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How can I help my dog regain strength?

Whether your dog is recovering from injury or suffering from an age-related issue, there are many reasons why you might be looking for ways to specifically help them regain strength. However, it's important to note that if your dog has a spine-related issue or hip dysplasia, then you should always receive expert advice from a qualified professional or vet.


Collie Dog Smiling

In all other cases, here are three ways that you can help your dog regain strength. And remember, simply incorporating muscle-building exercises into your dogs’ daily routine can assist with preventing injury in the future too.

Hydrotherapy

When it comes to hydrotherapy, humans have been reaping the healing benefits of water for years. However, more recently, dogs hydrotherapy is being used to support dogs, particularly when it comes to helping them regain strength.

In short, hydrotherapy is using water therapeutically to improve health. For dogs, it tends to consist of either swimming or walking in the water, which in some cases is on a treadmill and in a veterinary clinic’s hydrotherapy pool.

Hydrotherapy delivers the perfect solution for working your dogs’ muscles and supporting them with weight loss. The resistance provided by the water helps dogs of all breeds and ages regain strength. Hydrotherapy sessions initially will be short. As your dog gets used to the therapy and builds strength they may build up to 20-25 minutes.

And to get the best out of your hydrotherapy program, be sure it’s tailored around your dog, to meet their specific needs, depending on what needs to be improved.

Simple sit and stand routine (doggy squats)

If you’re looking for an exercise to do with your pooch at home, then sit and stand exercises will do the trick.

Use treats to encourage your dog to sit and stand in total 10 times and do this twice a day, so long as your dog isn’t in any pain.

Walking


We would not consider simple walking as a strengthening exercise. However, with a few modifications, your daily walk can become a workout.

Getting your dog into a trot (as opposed to a slow walk) can be a helpful strengthening exercise. For little dogs, this may just involve you walking at a brisk pace. For larger dogs getting on your bike and letting your big guy trot beside you can be one way to pick up the pace.

Are there any hills or steps when you walk your dog? Walking up and down these inclines is another way to get your dog strengthened.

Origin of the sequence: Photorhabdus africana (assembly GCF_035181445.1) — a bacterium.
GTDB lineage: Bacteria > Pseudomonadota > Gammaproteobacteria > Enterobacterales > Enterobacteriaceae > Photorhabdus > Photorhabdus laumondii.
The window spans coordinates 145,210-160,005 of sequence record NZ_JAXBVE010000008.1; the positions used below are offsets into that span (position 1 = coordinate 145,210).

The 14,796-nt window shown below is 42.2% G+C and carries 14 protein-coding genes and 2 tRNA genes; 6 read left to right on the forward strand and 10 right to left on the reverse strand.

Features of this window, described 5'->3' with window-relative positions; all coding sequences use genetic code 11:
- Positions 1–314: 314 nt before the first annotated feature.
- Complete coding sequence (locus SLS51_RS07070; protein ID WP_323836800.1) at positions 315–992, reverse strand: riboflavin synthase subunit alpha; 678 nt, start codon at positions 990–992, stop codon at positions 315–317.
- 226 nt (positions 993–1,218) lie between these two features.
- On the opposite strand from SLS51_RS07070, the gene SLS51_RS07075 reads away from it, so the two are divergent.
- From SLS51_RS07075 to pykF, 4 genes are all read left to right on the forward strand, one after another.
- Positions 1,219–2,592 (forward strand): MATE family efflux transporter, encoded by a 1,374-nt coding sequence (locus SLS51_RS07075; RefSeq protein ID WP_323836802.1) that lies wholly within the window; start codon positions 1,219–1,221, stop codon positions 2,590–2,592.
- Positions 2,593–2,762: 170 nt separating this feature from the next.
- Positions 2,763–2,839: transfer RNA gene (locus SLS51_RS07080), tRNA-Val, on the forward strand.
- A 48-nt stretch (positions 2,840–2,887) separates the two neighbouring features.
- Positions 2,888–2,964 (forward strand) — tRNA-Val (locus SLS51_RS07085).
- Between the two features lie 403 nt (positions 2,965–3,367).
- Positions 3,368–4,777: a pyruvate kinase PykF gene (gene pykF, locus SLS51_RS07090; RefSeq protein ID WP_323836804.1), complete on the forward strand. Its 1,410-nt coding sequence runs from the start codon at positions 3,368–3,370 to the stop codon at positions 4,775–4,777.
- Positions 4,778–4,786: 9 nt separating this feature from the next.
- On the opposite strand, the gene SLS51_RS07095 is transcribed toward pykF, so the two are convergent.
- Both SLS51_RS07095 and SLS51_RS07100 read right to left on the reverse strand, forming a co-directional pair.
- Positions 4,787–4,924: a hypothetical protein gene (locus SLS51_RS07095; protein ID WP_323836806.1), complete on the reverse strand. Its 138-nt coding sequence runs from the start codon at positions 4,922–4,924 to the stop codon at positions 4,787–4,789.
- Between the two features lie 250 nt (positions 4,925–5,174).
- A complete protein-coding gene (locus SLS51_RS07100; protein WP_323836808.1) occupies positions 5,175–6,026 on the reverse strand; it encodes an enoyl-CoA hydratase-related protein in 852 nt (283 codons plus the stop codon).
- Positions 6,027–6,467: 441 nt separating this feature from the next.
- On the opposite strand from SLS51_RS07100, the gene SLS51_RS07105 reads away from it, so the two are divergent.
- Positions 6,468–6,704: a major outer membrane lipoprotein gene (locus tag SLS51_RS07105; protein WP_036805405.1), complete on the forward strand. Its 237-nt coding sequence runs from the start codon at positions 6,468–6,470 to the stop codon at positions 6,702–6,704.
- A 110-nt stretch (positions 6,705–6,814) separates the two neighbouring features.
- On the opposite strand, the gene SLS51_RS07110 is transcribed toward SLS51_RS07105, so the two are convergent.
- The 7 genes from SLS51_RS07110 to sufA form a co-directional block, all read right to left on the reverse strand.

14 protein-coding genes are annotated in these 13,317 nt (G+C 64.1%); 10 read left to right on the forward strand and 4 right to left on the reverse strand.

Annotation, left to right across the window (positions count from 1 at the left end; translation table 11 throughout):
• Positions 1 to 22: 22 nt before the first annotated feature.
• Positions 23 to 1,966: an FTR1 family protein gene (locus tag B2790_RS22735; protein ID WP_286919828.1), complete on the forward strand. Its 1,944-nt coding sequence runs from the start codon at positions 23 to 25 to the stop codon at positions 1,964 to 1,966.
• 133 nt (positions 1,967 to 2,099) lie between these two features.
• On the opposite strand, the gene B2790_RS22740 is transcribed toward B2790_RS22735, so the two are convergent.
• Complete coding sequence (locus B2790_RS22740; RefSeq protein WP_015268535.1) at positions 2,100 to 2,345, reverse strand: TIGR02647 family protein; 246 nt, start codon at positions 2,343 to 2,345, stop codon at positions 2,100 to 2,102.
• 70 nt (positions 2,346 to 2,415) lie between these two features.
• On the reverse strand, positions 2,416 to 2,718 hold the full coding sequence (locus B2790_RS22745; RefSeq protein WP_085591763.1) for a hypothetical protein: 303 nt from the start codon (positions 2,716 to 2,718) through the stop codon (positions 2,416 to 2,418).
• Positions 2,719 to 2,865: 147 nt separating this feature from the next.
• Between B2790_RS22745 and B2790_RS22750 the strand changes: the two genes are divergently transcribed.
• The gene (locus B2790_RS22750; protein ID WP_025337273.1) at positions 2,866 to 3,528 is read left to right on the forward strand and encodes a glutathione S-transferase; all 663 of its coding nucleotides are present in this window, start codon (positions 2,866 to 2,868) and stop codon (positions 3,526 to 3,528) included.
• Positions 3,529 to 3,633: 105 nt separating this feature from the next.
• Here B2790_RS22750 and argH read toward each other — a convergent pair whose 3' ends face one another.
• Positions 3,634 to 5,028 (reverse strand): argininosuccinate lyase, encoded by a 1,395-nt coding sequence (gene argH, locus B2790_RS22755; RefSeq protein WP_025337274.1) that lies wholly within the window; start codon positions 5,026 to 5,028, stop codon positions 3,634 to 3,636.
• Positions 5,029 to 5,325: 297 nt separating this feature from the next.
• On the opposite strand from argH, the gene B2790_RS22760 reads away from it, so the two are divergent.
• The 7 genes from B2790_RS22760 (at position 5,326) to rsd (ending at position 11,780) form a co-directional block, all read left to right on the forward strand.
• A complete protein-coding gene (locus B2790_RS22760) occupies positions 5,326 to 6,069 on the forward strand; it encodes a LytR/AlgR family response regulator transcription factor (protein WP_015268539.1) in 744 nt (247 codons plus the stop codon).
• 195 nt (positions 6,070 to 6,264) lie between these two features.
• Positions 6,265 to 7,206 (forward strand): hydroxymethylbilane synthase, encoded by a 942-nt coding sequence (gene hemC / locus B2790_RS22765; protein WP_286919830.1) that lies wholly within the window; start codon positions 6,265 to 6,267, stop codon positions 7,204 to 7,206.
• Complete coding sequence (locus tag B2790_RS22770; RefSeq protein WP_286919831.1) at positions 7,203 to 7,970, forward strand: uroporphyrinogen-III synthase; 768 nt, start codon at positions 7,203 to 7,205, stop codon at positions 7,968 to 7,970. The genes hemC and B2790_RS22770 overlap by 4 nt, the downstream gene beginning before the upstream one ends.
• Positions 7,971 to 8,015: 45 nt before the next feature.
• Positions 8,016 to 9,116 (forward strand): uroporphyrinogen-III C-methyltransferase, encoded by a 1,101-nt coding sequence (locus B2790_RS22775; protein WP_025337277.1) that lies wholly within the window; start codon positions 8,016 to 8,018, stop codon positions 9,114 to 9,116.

If your dog is out of condition then starting with low intensity and building up is important.

Getting the right balance

If you work out at the gym then you know the saying “no pain no gain”. That statement is not quite right. When we build muscle at the gym then we are temporarily “damaging” the muscles and then they recover stronger than before. If we do too much we can cause long term damage. So it is a matter of getting the level right.

The same is true for our dogs. It is normal for them to be a little sore the following day after strengthening exercises but if they are at the point where they are lame or too sore to go for a normal walk the next day then you should rethink your exercise program.

Some exercises should be done every second day to give your dog time to recover. Some would be Ok to do every day. There is no one size fits all and different exercises and frequencies should be considered for every individual dog.

Always seek expert advice

If you’ve recognised that your dog needs to regain strength, you should always contact an expert before introducing a new exercise program. After all, the last thing you want to do is cause more damage. Instead, make sure you’re planning the right exercises to best suit your dog and their needs.

If you want to help your dog regain strength, then get in touch with Balance Vet. We offer physical therapy for dogs in Brisbane, with our rehabilitation program including manual therapies, home exercise programs and acupuncture. We also have future plans for hydrotherapy in 2022.


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